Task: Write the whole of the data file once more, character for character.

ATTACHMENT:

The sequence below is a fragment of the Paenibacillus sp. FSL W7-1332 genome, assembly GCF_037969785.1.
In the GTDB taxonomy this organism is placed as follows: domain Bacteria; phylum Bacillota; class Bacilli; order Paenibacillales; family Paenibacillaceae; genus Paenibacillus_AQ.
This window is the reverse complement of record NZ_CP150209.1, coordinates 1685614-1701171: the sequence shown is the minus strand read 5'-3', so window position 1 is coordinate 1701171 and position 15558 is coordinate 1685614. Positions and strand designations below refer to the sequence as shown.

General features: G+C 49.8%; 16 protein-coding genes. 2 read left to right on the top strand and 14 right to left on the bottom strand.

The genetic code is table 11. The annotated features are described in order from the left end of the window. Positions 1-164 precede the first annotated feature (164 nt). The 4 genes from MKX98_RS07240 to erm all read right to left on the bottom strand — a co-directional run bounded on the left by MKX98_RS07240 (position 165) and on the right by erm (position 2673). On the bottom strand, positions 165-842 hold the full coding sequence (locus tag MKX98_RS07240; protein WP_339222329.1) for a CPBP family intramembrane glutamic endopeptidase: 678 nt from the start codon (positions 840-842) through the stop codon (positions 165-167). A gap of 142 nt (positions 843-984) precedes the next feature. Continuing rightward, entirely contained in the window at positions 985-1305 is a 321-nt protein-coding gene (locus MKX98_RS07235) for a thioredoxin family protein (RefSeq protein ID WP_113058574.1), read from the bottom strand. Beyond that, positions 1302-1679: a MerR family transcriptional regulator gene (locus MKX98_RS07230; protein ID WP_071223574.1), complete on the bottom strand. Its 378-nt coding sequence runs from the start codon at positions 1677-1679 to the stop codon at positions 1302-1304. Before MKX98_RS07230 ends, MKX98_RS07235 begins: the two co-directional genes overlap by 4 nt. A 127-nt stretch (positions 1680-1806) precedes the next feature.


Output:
The sequence below is a fragment of the Paenibacillus sp. FSL W7-1332 genome, assembly GCF_037969785.1.
In the GTDB taxonomy this organism is placed as follows: domain Bacteria; phylum Bacillota; class Bacilli; order Paenibacillales; family Paenibacillaceae; genus Paenibacillus_AQ.
This window is the reverse complement of record NZ_CP150209.1, coordinates 1685614-1701171: the sequence shown is the minus strand read 5'-3', so window position 1 is coordinate 1701171 and position 15558 is coordinate 1685614. Positions and strand designations below refer to the sequence as shown.

General features: G+C 49.8%; 16 protein-coding genes. 2 read left to right on the top strand and 14 right to left on the bottom strand.

The genetic code is table 11. The annotated features are described in order from the left end of the window. Positions 1-164 precede the first annotated feature (164 nt). The 4 genes from MKX98_RS07240 to erm all read right to left on the bottom strand — a co-directional run bounded on the left by MKX98_RS07240 (position 165) and on the right by erm (position 2673). On the bottom strand, positions 165-842 hold the full coding sequence (locus tag MKX98_RS07240; protein WP_339222329.1) for a CPBP family intramembrane glutamic endopeptidase: 678 nt from the start codon (positions 840-842) through the stop codon (positions 165-167). A gap of 142 nt (positions 843-984) precedes the next feature. Continuing rightward, entirely contained in the window at positions 985-1305 is a 321-nt protein-coding gene (locus MKX98_RS07235) for a thioredoxin family protein (RefSeq protein ID WP_113058574.1), read from the bottom strand. Beyond that, positions 1302-1679: a MerR family transcriptional regulator gene (locus MKX98_RS07230; protein ID WP_071223574.1), complete on the bottom strand. Its 378-nt coding sequence runs from the start codon at positions 1677-1679 to the stop codon at positions 1302-1304. Before MKX98_RS07230 ends, MKX98_RS07235 begins: the two co-directional genes overlap by 4 nt. A 127-nt stretch (positions 1680-1806) precedes the next feature.